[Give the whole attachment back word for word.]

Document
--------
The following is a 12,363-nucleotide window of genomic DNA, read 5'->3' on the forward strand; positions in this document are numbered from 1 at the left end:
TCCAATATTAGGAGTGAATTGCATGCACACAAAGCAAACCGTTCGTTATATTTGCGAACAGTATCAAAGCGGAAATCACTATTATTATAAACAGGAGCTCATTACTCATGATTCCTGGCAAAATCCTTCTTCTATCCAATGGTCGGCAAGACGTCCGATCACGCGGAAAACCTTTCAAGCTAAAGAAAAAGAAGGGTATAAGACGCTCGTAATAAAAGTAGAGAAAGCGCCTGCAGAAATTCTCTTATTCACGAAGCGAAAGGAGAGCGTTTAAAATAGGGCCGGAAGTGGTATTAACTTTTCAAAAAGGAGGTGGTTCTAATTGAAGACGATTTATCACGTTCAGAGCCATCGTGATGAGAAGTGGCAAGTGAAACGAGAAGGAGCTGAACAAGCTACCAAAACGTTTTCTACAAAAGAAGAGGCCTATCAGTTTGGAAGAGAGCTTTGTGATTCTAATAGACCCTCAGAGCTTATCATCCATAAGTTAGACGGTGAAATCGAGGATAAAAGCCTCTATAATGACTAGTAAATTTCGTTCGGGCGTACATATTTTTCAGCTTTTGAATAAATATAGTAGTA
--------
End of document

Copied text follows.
The following is a 12,363-nucleotide window of genomic DNA, read 5'->3' on the forward strand; positions in this document are numbered from 1 at the left end:
TCCAATATTAGGAGTGAATTGCATGCACACAAAGCAAACCGTTCGTTATATTTGCGAACAGTATCAAAGCGGAAATCACTATTATTATAAACAGGAGCTCATTACTCATGATTCCTGGCAAAATCCTTCTTCTATCCAATGGTCGGCAAGACGTCCGATCACGCGGAAAACCTTTCAAGCTAAAGAAAAAGAAGGGTATAAGACGCTCGTAATAAAAGTAGAGAAAGCGCCTGCAGAAATTCTCTTATTCACGAAGCGAAAGGAGAGCGTTTAAAATAGGGCCGGAAGTGGTATTAACTTTTCAAAAAGGAGGTGGTTCTAATTGAAGACGATTTATCACGTTCAGAGCCATCGTGATGAGAAGTGGCAAGTGAAACGAGAAGGAGCTGAACAAGCTACCAAAACGTTTTCTACAAAAGAAGAGGCCTATCAGTTTGGAAGAGAGCTTTGTGATTCTAATAGACCCTCAGAGCTTATCATCCATAAGTTAGACGGTGAAATCGAGGATAAAAGCCTCTATAATGACTAGTAAATTTCGTTCGGGCGTACATATTTTTCAGCTTTTGAATAAATATAGTAGTA